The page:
Kat Elms (BMus, ’23) grew up in Newmarket and loved music from a very young age. Since the time she could talk, she knew she wanted to sing. Under the direction of Leslie Fagan, Elms has just graduated with her Bachelor of Music in Classical Voice.
“I am so thankful that I chose to study at Laurier and got the opportunity to work with such a genuine and caring faculty,” she shared. “As well, being a part of the Indigenous community at Laurier has truly helped me so much during my degree. I cannot even put into words how thankful I am to have known that I always have a safe place to be myself and learn more about my heritage.”
What is one of your favourite memories of your time at Laurier?
One of my favourite Laurier memories was when I performed my first major lead role in an Opera. I played the role of Amy March in Mark Adamo's Opera version of the novel Little Women by Louisa May Alcott. This was such a wonderful experience that I will always remember. We had such a great cast of fellow Laurier music opera students and I learned so much from my fellow peers and incredible teaching staff. I love that we are given the chance at Laurier to perform in a professional environment with the support of the Laurier staff. I felt that it gave me such a unique opportunity to take risks while at the same time simulating what it takes to succeed in a professional production.
Can you share your hopes and dreams for the future?
My plans are based on my success during my degree at Laurier. In August, I will be moving to Berlin, Germany to study opera with a private voice teacher while trying to start my professional career in Europe. I'll be auditioning at a bunch of different opera houses for some small roles and hopefully work my way into permanent ensemble positions. It is a huge move, but I am very excited for this next chapter of my life.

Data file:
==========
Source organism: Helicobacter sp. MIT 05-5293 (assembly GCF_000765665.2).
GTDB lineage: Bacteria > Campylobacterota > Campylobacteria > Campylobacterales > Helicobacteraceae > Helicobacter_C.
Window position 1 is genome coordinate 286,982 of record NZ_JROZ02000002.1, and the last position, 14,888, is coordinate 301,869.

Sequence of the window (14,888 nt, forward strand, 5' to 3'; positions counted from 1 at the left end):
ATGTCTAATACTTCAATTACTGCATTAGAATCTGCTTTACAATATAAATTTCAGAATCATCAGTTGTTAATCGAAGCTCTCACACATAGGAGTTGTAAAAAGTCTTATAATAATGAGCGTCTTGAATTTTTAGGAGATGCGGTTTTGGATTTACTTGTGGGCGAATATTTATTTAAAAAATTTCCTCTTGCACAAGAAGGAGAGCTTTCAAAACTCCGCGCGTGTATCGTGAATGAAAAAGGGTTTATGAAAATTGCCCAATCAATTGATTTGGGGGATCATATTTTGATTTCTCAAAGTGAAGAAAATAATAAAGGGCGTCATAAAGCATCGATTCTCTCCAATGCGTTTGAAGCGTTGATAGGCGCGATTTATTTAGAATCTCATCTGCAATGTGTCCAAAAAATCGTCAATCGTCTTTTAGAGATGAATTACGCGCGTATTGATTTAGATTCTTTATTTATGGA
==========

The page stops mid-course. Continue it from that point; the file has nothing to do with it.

My long-term dream for the future is to sing professionally all throughout Europe and I feel so incredibly grateful that I am in a position where I can take some steps forward to attain those goals. As an Indigenous artist, something I really want to work toward is tearing down some of the elitism associated with classical music. While moving away from home feels somewhat like letting go of a big part of myself and my culture, I think the best place to start changing the discussions around inclusivity need to be at the birthplace of those practices. Germany has such a deep appreciation for art and music, which is why I think it's a great place to start.
What’s one lesson you learned at Laurier that you will carry with you?
As I graduate, one thing I will take with me is how important community is. There were some rough patches during my degree where I genuinely thought about giving up on music all together. The amazing support of my peers and teachers kept me going and I will forever be grateful that I kept going. I have been so lucky to meet some of my closest friends through the music faculty at Laurier. The classical music world is pretty small and it is comforting to know that I will be seeing all these wonderful people again someday.
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